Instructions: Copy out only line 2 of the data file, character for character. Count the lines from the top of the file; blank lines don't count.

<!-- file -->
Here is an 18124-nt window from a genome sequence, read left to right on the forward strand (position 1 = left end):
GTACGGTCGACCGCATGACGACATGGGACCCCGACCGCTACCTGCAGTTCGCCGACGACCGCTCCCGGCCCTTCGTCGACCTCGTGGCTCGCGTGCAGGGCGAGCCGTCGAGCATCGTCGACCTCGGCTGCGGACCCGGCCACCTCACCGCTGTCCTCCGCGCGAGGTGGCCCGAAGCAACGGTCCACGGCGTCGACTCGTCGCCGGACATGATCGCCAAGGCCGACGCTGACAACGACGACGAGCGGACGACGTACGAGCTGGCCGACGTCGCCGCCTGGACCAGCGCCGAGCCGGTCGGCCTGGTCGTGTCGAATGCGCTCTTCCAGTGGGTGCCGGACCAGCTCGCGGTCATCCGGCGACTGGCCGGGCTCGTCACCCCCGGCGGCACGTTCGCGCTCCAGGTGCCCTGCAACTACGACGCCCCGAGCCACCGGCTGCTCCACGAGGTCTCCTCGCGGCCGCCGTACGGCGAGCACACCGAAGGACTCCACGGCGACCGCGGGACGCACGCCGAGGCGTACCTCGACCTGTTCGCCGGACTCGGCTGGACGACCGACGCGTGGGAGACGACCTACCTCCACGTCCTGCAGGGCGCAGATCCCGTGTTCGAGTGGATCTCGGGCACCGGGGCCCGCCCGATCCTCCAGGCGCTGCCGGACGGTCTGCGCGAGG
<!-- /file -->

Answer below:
GTACGGTCGACCGCATGACGACATGGGACCCCGACCGCTACCTGCAGTTCGCCGACGACCGCTCCCGGCCCTTCGTCGACCTCGTGGCTCGCGTGCAGGGCGAGCCGTCGAGCATCGTCGACCTCGGCTGCGGACCCGGCCACCTCACCGCTGTCCTCCGCGCGAGGTGGCCCGAAGCAACGGTCCACGGCGTCGACTCGTCGCCGGACATGATCGCCAAGGCCGACGCTGACAACGACGACGAGCGGACGACGTACGAGCTGGCCGACGTCGCCGCCTGGACCAGCGCCGAGCCGGTCGGCCTGGTCGTGTCGAATGCGCTCTTCCAGTGGGTGCCGGACCAGCTCGCGGTCATCCGGCGACTGGCCGGGCTCGTCACCCCCGGCGGCACGTTCGCGCTCCAGGTGCCCTGCAACTACGACGCCCCGAGCCACCGGCTGCTCCACGAGGTCTCCTCGCGGCCGCCGTACGGCGAGCACACCGAAGGACTCCACGGCGACCGCGGGACGCACGCCGAGGCGTACCTCGACCTGTTCGCCGGACTCGGCTGGACGACCGACGCGTGGGAGACGACCTACCTCCACGTCCTGCAGGGCGCAGATCCCGTGTTCGAGTGGATCTCGGGCACCGGGGCCCGCCCGATCCTCCAGGCGCTGCCGGACGGTCTGCGCGAGG